Today in Canada, life expectancy at birth is 77 years while the median predicted survival is 48 years.    

Why is “median predicted survival” so different to “median age at death”?

Median age at death is calculated by listing the ages of all the people who have died in a given year in ascending order and finding the middle number (i.e. the number separating the oldest 50% from the youngest 50%). The median age at death is calculated only on the basis of those individuals who have died. In other words, of the ones who died, half of them died younger than the median age of death and half died older than the median age of death. Clearly, this calculation does not tell us anything about the individuals who have not died in that year. You need to know the ages of those still living to get a feel for life expectancy and median predicted survival.

If you think about this in terms of a Formula 1 grand prix, you could look at a particular race in a particular season and make a note of all the cars which crashed and failed to finish. Of those, you could look at how far into the race they each got before they crashed. You might find that more than 50% of the "crashers" crashed in the first 30 minutes of the race. That is fine, as far as it goes, but it would be big mistake to conclude from this that any car starting this race in future would probably crash out in the first 30 minutes. This kind of analysis does not tell the whole story because it fails to take into account the cars which did not crash i.e. the "finishers" and they are very important cars.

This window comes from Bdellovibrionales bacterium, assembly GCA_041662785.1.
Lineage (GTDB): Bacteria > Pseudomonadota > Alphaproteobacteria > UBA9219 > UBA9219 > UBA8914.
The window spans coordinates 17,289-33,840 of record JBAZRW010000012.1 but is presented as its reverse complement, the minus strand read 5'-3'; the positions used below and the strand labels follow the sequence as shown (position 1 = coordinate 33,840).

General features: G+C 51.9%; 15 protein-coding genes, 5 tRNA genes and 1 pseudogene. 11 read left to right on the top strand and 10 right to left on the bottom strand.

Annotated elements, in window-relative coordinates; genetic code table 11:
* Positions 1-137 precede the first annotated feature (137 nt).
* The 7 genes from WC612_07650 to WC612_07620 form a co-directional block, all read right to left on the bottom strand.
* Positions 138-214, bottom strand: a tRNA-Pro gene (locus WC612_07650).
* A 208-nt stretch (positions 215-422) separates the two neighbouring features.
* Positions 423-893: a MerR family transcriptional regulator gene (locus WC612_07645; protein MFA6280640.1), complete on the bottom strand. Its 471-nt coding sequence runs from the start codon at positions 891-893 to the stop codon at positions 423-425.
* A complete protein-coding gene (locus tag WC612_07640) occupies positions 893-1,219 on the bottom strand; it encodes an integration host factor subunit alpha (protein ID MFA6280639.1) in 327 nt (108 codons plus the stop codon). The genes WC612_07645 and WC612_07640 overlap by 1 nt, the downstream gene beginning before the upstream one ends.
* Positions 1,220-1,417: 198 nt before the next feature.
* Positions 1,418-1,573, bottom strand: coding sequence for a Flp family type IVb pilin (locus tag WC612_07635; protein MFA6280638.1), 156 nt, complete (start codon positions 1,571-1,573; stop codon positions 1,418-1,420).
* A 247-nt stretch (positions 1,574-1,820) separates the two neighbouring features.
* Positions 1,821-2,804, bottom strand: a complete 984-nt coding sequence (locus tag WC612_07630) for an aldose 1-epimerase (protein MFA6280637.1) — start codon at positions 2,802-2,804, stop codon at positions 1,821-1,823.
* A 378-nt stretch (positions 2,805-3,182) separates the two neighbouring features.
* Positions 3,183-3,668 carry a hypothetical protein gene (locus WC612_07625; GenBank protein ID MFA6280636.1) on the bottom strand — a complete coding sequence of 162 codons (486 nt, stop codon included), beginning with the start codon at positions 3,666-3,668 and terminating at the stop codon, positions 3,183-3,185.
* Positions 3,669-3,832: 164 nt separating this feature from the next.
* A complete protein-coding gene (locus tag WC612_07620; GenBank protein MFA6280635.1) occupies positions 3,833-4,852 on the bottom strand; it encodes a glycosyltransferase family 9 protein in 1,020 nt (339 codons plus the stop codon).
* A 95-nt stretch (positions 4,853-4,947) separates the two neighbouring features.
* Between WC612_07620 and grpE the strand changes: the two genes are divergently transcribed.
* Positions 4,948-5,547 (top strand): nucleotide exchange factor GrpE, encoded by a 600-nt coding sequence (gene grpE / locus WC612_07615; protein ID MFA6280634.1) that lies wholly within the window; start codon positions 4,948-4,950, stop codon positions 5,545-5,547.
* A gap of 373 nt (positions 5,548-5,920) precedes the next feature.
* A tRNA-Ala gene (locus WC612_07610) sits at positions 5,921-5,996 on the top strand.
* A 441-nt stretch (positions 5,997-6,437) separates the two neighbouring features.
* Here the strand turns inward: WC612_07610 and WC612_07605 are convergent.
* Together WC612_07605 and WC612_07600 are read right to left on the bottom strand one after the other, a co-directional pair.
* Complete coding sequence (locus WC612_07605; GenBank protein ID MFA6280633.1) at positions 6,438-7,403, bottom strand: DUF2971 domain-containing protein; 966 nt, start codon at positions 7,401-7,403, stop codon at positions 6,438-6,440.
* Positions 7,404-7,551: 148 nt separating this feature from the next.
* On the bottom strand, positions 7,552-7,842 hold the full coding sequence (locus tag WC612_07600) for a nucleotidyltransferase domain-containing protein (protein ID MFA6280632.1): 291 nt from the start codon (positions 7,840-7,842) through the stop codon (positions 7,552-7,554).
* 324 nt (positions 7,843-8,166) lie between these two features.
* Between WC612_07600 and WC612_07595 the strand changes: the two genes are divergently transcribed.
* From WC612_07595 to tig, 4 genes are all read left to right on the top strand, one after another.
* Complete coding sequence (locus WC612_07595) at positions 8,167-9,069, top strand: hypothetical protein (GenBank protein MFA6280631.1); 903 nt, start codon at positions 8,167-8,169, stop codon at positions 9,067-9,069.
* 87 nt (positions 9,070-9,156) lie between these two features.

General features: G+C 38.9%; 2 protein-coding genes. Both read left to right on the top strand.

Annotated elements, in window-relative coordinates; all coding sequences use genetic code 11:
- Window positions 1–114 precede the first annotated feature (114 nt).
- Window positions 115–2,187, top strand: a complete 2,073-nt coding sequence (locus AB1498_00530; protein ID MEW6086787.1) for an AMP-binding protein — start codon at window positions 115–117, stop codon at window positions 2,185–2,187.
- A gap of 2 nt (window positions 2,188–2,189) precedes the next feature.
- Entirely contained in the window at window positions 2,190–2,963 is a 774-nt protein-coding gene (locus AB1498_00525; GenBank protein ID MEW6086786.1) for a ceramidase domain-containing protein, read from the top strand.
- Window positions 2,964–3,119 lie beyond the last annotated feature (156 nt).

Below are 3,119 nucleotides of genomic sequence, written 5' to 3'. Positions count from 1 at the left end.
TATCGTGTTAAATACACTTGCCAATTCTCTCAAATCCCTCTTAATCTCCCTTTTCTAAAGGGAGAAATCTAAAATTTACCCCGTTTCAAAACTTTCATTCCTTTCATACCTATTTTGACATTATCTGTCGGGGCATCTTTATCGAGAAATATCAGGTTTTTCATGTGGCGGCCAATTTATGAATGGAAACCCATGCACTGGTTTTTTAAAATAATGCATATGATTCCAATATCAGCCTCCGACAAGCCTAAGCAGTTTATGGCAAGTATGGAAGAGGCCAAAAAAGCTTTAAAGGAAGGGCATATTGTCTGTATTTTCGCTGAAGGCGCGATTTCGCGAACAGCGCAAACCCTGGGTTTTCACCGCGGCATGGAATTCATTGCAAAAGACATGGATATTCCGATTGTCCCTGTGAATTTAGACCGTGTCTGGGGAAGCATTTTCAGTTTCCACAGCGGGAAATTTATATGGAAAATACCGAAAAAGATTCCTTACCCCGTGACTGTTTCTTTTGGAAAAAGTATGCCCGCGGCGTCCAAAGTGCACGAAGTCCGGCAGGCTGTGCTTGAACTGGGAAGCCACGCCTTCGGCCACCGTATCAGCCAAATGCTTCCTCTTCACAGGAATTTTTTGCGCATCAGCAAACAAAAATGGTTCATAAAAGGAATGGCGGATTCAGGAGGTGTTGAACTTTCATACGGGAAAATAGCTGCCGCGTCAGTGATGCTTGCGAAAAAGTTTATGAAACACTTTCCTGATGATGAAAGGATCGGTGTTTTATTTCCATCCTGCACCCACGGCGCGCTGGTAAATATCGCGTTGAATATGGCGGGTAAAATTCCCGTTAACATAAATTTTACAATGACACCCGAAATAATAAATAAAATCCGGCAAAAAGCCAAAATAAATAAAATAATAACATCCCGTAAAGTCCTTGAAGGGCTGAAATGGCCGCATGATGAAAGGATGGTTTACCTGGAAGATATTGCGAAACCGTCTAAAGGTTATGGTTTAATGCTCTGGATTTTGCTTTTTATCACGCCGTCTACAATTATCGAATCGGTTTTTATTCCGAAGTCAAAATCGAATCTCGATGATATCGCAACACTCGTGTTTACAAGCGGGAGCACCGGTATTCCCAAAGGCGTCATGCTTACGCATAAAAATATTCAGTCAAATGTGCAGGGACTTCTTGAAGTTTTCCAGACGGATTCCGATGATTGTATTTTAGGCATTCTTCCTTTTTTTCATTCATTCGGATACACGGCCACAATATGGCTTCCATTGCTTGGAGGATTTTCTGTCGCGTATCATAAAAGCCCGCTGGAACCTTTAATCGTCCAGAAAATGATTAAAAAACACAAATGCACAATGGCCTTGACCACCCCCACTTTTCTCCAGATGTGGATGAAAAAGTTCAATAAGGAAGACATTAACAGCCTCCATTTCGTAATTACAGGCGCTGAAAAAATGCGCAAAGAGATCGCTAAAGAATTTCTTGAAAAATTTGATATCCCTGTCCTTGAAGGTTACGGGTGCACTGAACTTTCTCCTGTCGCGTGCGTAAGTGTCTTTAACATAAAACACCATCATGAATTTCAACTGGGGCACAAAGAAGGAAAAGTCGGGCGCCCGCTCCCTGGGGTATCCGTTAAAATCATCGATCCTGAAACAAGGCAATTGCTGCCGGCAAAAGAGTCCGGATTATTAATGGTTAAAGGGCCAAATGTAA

Lies,Damned Lies and Statistics

Another reason for caution is that not everyone with CF is on the registry. Most are now but some people do not consent to have their data included. Others are not on there because they don’t go to clinic often enough to enable the researchers to get the data.I would speculate that the people who are not on the registry are relatively healthy. If that is the case, the statistics based on the data in the registry maybe slightly skewed too much towards the “unhealthy”.  

A more general problem with averages is they only take into account things that have happened in the past. By definition, all the data points used to calculate the average are backward-looking. By the time averages are published they are already out-of-date. Imagine trying to drive a car without being able to look at the road ahead; only being able to look back through your rear-view mirrors. This is essentially what you are doing if you place too much reliance on averages and other statistics. The financial markets have learned this lesson the hard way over the last few years. It is a particular problem with Cystic Fibrosis because the medical science and treatments are improving at a relatively rapid pace. For example, the current data take no account of Kalydeco since it came to market after the end of the period for which data was collected. Other new treatments are coming on-stream all the time. This means the statistics will always lag behind the reality.